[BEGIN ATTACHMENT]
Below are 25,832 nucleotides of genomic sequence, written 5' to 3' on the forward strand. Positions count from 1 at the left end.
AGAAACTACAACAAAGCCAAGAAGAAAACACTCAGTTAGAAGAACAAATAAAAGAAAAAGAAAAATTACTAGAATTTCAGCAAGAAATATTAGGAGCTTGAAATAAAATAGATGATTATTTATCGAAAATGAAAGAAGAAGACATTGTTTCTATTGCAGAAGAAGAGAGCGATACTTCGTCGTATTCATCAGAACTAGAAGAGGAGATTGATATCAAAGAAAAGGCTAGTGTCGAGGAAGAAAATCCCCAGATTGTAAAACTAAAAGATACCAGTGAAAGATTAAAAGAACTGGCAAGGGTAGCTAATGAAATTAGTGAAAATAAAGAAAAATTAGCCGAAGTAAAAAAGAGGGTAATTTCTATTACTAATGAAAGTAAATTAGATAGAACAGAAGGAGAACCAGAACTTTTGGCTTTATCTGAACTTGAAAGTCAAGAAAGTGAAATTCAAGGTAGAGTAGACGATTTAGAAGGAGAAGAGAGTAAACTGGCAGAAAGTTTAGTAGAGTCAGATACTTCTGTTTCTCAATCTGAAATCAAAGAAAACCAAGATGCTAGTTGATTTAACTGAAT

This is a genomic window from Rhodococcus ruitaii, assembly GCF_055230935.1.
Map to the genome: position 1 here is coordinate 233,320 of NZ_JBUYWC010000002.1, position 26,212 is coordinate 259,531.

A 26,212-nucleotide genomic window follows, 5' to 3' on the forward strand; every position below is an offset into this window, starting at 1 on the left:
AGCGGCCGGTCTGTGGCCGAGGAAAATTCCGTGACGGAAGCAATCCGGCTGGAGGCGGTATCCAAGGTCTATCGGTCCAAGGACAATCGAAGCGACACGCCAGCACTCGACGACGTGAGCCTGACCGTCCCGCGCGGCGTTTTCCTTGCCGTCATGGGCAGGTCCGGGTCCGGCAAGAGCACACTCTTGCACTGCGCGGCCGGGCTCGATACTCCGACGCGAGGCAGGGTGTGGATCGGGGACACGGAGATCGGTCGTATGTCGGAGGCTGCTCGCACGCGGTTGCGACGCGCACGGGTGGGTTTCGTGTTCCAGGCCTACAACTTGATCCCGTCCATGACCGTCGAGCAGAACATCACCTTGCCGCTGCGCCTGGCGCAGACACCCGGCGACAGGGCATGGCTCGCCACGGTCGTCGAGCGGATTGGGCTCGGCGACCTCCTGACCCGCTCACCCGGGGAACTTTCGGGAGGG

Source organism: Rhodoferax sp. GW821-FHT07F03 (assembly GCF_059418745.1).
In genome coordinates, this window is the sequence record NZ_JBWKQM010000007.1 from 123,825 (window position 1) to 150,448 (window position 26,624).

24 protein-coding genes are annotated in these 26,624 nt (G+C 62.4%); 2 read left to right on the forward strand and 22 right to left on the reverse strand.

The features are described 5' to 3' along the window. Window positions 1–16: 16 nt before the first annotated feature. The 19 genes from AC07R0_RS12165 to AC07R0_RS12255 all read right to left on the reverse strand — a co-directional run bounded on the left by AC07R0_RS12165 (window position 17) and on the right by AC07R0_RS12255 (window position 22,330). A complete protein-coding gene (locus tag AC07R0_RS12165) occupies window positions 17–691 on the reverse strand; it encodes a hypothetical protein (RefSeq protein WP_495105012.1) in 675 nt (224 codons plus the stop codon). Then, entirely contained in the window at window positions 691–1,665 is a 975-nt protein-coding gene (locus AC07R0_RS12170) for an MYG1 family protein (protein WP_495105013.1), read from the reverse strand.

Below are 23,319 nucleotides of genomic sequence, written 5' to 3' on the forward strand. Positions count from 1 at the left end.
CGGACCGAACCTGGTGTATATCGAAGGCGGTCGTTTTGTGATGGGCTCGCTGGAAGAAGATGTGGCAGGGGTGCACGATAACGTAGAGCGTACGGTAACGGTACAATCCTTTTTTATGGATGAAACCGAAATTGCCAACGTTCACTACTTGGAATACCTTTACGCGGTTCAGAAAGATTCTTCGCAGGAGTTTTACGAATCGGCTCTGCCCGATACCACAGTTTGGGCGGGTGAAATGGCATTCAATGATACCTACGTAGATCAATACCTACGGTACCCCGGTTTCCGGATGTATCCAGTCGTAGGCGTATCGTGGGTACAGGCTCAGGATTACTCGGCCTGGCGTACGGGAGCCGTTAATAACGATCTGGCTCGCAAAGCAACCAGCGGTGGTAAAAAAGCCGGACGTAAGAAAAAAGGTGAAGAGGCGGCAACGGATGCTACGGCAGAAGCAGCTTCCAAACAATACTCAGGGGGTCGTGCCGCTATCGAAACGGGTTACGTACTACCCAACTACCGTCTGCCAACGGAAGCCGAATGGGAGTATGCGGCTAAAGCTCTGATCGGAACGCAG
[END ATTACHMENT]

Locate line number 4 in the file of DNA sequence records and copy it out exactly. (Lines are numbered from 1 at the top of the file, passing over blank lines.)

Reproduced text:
Map to the genome: position 1 here is coordinate 233,320 of NZ_JBUYWC010000002.1, position 26,212 is coordinate 259,531.